Putting a rock in a hard place: Sculptures that require an amazing balancing act
These gravity-defying sculptures were created without glue or pins - just painstakingly balanced on one another. Patient artist Adrian Gray, 44, spends hours scouring a nearby beach to select the ideal-sized rocks, boulders and pebbles to fit with each other. Adrian then arranges them in precarious positions by very carefully 'feeling' the balancing point of each rock - a process that requires supreme skill.
Each sculpture takes hours to perfect, but he has now created dozens of stunning 'installations' that amaze beach goers by appearing in a seemingly impossible structure. Adrian's obsession with stone balancing began nine years ago when, as an adventure holiday tour guide, he caught a tropical virus while exploring in Madagascar.
He eventually got over the infection but it left him with some unusual side-affects, including a sensitive allergy to electricity.
Adrian, of Lyme Regis, Dorset, said: 'I started creating stone balancing sculptures in 2002. I was spending a lot of time recuperating on the local beaches looking for inspiration. I had recently given up leading overseas expeditions after picking up a nasty virus in Madagascar. I had a lot of time on my hands and, it was during this difficult time that I immersed myself in my art and concentrated on creating improbable and beautiful stone balancing sculptures.'
'The process of balancing the stones had an almost meditative quality, both calming and therapeutic. When I started, people would tell me the sculptures had a strange 'presence'. There is a paradox between the fragility of balancing against the solidity of the hulking great stones.' Bachelor Adrian developed his unusual technique after coming to terms with a devastating tropical illness in 2002 while running a backpack tour company for would-be adventurers.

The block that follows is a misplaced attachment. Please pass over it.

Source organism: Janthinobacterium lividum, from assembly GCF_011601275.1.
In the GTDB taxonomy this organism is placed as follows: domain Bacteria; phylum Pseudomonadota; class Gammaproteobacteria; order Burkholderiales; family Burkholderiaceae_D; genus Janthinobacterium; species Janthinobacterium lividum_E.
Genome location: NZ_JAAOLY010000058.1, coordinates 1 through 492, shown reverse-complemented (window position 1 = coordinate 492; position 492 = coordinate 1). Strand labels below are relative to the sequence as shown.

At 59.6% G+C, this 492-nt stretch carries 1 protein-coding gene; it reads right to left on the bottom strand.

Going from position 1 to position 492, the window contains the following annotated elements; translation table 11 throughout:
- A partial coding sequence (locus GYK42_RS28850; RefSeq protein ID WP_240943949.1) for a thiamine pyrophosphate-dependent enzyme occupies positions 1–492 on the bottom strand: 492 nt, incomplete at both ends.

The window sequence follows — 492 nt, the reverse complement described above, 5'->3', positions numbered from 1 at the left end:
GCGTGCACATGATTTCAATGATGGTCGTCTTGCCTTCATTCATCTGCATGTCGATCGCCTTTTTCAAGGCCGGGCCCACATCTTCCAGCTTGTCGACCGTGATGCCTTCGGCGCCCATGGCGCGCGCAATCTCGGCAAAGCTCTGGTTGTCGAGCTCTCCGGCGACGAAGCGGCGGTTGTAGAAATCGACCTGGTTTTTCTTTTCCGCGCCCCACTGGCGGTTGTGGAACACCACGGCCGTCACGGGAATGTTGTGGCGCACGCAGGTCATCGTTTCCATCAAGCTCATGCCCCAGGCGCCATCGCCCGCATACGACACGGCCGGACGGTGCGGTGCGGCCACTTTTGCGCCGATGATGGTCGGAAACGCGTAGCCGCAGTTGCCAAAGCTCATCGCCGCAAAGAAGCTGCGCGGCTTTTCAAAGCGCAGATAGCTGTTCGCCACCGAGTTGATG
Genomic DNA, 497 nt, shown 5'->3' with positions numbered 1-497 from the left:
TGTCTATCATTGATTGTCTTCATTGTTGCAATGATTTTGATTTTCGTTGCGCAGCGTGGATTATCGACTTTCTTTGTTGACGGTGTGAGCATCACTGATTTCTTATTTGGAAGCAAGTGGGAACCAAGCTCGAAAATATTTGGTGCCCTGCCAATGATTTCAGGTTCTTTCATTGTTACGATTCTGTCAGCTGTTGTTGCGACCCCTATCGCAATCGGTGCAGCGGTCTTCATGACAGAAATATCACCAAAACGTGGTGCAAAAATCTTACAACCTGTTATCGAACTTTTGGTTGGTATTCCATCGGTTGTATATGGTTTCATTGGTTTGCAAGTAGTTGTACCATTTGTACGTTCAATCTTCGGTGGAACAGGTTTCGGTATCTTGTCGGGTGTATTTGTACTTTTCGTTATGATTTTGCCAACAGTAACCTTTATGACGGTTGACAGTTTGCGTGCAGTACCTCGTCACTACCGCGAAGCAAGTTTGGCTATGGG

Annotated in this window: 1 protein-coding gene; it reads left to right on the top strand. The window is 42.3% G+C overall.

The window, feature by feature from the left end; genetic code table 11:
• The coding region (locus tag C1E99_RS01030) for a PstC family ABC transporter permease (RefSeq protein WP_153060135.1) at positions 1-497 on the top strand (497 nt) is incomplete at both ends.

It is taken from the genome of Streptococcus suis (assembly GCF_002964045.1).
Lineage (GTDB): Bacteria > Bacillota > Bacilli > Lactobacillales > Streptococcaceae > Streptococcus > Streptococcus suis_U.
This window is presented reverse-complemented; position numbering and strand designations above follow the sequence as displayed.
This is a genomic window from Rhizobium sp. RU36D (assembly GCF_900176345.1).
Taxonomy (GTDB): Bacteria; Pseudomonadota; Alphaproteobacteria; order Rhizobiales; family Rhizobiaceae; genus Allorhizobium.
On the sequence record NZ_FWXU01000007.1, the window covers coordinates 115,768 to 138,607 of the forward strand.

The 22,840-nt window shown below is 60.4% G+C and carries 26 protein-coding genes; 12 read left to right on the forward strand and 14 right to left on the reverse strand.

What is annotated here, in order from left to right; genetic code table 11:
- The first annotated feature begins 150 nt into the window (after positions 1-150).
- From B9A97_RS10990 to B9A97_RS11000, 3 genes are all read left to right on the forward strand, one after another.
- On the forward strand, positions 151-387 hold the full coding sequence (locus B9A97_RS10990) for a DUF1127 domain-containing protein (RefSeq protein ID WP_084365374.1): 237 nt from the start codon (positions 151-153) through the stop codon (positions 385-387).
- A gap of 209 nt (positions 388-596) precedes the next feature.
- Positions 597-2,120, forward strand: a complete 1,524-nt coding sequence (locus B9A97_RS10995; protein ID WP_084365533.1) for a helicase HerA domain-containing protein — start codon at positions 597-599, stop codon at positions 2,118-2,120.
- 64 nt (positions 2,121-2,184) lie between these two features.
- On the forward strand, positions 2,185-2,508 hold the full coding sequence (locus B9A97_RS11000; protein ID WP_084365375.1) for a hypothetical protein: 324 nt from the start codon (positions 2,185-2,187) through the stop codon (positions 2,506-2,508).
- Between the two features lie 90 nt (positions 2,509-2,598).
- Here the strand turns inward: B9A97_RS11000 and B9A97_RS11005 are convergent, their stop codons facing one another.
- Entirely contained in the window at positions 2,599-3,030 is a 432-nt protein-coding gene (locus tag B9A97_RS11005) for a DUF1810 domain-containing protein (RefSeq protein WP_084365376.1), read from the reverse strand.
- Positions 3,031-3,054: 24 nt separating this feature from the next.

Although cured of the tropical bug, he succumbed to post-viral ME and became, he admits, pretty much allergic to modern life. Electricity, TV, laptops, even mobile phones brought on headaches, nausea and mood changes. The condition left him sensitive to electricity and he does not own a phone, television or computer, though he does have a wood burning stove and a gas supply that enables him to boil a kettle.
Adrian added: 'This evolved into post-viral ME and then a sensitivity to all things electrical and chemical.
'I gave up my mobile, television, computer, fridge, car, lighting and moved into a yurt, where I lived for nine months until I found my present house, which has no electricity or mobile phone signal.'
He found solace in his calming artwork and now makes a living selling posters of his artwork, scours pebble beaches searching for the ideal pebbles and stones to use in his sculptures. He balances them before literally holding them in place with his body, creating a series of stunning gravity-defying pieces. In order to avoid them toppling on beach goers, he dismantles them after taking a picture for his gallery, which now includes photographs of dozens of incredible sculptures.